For Knowledge Workers, Productivity Begins with Workplace Strategy

      For Knowledge Workers, Productivity Begins with Workplace Strategy

Jones Lang LaSalle identifies five principles to maximize workplace
productivity

PR Newswire

CHICAGO, July 17, 2013

CHICAGO, July 17, 2013 /PRNewswire/ --Knowledge workers are often most
productive in workplaces that support collaboration and creativity. Yet,
companies typically have focused on facilities costs rather than real estate's
potential to support employee performance and results. To optimize business
performance, companies should create work environments that support choice,
collaboration and flexibility, says Jones Lang LaSalle's (JLL) workplace team,
by adopting five key principles of workplace strategy for knowledge workers.

"A typical knowledge-oriented organization spends significantly more on its
workers than on its space," says Bernice Boucher, a member of Jones Lang
LaSalle's global workplace strategy board with responsibility for the
Americas. "For these companies, productivity is not about presence—that is,
sitting at a desk—it is about performance. The right workplace strategy can
help increase shareholder value, achieve business goals and create a
high-performance, cohesive corporate culture."

Corporate real estate executives face growing pressure from senior management
to affect the wider business agenda. According to JLL's Global Corporate Real
Estate Trends 2013 survey, 72 percent of corporate real estate executives face
high expectations to deliver clear enhancement in workplace productivity and
65 percent are charged with transforming the quality of the workplace. 

The JLL workplace strategy team has identified five workplace principles that
support increased shareholder value, improved business performance, a cohesive
corporate culture and other corporate objectives:

1. Work is what employees do, not where they sit. The focus of work and
workplace is no longer about square-footage per person, but about revenue per
person.

2. Think membership, not ownership. The traditional one-person-per-desk model
does not best serve knowledge workers. The most productive workplaces create
non-territorial neighborhoods by function. These workplaces provide a wide
range of environments—formal meeting zones, casual brainstorming spots, IT
stations, private spaces—for different kinds of work.

3. Do more with less. The "ownership model" of assigning a seat to every
employee is no longer sustainable, given that 50 percent of desks will be
vacant on an average day in a typical company. In North America and Europe,
for example, job sharing, telecommuting and virtual meetings have
significantly decreased office space usage. Vacancy translates into
underutilized real estate and a less-productive environment. 

4. Provide choices to enhance productivity. Companies must find the right
balance between supporting individual and team productivity. When employees
have greater control over how and where they work, they are empowered to
choose the space that is most productive for the task at hand. With spaces
that support quiet or confidential work, as well as virtual or face-to-face
collaboration, the workplace can drive cross-pollination of ideas, employee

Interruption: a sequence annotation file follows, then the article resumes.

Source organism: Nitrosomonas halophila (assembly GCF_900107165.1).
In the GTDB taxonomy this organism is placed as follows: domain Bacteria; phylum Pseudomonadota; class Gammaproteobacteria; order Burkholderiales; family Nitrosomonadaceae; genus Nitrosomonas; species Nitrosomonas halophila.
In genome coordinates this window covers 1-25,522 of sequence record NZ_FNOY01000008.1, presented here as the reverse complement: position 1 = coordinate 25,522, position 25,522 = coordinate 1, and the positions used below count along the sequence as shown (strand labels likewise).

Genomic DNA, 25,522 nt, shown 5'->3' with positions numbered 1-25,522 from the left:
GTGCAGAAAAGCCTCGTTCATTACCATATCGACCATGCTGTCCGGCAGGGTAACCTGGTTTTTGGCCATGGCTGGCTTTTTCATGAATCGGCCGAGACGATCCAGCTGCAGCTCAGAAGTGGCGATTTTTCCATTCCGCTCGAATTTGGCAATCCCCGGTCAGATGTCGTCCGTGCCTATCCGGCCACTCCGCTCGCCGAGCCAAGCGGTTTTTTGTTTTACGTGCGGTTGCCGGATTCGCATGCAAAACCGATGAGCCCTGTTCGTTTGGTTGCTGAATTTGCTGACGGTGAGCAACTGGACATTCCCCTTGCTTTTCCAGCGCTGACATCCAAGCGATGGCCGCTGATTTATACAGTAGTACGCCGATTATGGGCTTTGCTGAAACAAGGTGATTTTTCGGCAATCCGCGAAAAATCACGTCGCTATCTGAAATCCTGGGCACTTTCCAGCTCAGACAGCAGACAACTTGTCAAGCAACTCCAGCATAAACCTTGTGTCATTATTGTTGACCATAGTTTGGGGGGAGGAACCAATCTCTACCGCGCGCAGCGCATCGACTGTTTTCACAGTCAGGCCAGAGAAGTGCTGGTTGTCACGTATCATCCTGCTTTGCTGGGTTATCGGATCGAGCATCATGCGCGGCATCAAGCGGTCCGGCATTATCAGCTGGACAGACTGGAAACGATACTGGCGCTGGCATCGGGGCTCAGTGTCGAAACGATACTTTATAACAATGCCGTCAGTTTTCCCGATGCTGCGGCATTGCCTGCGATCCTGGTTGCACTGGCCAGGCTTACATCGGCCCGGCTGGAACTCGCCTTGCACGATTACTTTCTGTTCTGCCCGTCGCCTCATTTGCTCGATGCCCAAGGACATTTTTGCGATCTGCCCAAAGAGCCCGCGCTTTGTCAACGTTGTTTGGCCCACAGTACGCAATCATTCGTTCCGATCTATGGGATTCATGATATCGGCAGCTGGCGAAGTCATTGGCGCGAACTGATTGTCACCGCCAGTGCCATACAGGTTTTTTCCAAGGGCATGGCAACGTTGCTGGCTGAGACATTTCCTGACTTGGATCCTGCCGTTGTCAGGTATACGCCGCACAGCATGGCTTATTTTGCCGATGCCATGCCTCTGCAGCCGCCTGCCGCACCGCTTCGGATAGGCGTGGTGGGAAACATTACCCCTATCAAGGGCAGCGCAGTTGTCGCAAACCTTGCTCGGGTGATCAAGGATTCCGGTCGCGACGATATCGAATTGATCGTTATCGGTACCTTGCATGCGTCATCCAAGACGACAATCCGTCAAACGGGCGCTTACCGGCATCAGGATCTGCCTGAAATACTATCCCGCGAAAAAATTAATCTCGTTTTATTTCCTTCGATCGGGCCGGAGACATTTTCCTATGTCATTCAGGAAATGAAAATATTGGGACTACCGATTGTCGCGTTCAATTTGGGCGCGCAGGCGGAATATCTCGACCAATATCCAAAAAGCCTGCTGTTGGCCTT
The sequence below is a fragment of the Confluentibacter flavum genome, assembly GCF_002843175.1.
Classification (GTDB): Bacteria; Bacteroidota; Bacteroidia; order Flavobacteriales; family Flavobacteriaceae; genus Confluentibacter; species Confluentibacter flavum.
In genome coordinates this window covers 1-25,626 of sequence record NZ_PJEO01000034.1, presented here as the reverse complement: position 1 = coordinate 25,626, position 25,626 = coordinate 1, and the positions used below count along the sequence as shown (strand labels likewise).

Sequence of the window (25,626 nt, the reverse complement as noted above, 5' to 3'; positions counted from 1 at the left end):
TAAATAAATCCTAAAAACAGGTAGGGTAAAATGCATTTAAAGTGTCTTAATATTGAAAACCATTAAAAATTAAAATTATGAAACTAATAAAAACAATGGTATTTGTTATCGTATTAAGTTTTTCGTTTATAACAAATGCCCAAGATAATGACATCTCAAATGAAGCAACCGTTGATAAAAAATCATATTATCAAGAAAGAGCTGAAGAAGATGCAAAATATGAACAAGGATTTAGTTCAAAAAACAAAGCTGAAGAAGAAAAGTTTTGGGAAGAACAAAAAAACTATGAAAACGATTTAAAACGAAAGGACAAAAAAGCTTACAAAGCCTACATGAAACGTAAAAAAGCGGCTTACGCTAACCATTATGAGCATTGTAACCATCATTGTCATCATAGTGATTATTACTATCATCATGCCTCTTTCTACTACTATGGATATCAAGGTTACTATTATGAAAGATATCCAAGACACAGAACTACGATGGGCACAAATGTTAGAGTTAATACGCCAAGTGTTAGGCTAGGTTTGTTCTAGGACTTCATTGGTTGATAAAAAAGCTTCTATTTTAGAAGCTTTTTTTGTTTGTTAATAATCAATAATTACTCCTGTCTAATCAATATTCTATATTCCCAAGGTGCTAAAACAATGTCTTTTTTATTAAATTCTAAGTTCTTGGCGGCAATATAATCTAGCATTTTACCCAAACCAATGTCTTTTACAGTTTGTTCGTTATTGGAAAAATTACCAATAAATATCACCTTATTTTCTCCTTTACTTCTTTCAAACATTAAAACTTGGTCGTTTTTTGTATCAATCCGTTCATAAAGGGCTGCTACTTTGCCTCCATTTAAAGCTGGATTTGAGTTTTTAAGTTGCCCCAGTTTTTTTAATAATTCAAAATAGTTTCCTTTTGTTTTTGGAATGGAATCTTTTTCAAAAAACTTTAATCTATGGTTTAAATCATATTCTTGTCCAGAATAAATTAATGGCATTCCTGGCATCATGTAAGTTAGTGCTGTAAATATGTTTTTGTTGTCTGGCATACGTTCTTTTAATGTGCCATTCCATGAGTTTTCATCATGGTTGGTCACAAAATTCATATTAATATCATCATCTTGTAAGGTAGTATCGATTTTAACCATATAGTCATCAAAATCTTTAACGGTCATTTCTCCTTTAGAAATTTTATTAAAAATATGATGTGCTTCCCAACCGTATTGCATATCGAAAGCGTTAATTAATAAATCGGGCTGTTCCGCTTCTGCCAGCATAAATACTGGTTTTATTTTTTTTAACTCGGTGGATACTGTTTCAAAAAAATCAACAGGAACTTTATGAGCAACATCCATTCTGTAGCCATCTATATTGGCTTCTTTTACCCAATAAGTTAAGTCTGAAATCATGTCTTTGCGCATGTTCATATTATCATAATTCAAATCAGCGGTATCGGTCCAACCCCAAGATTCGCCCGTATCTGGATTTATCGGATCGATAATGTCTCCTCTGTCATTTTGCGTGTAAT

engagement and foster a sense of community. It may sound counter-intuitive,
but employees who are given greater autonomy are often more engaged and loyal
to an organization, even without personal desks. 

5. Flexible workspaces translate into agility. In a fast-moving, ever-changing
economy, the organizations that can adapt to the market and economic forces
succeed—and those that are built on a flexible workspace model have the
advantage because their culture is wired for fluidity. People and technology
are in the right place at the right time, which drives innovation.

"Productivity depends on the ability of a company to get the most out of its
employees in line with the organization's objectives," notes Boucher. "The
right workplace can shape culture, promote collaboration, inspire ideas,
respond to trends, improve performance, build retention and grow the bottom
line."

A leader in the real estate outsourcing field, JLL's workplace strategy team
is a key component of its Corporate Solutions business. By creating
outsourcing partnerships to manage and execute a range of corporate real
estate services, JLL professionals help corporations improve productivity in
the cost, efficiency and performance of their national, regional or global
real estate portfolios. This service delivery capability helps corporations
improve business performance, particularly as companies turn to the
outsourcing of their real estate activity as a way to manage expenses and
enhance profitability.

For more news, videos and research resources on Jones Lang LaSalle, please
visit the firm's global media center Web page
http://www.joneslanglasalle.com/Pages/News.aspx.

About Jones Lang LaSalle

Jones Lang LaSalle (NYSE:JLL) is a professional services and investment
management firm offering specialized real estate services to clients seeking
increased value by owning, occupying and investing in real estate. With annual
revenue of $3.9 billion, Jones Lang LaSalle operates in 70 countries from more
than 1,000 locations worldwide. On behalf of its clients, the firm provides
management and real estate outsourcing services to a property portfolio of 2.6
billion square feet. Its investment management business, LaSalle Investment
Management, has $47.7 billion of real estate assets under management. For
further information, visit www.jll.com.

SOURCE Jones Lang LaSalle

Website: http://www.joneslanglasalle.com
Contact: Margy Sweeney, +1 312 612 0343, Margy.Sweeney@am.jll.com, or Jennifer
Harris, +1 224 619 2190, Jennifer.Harris@am.jll.com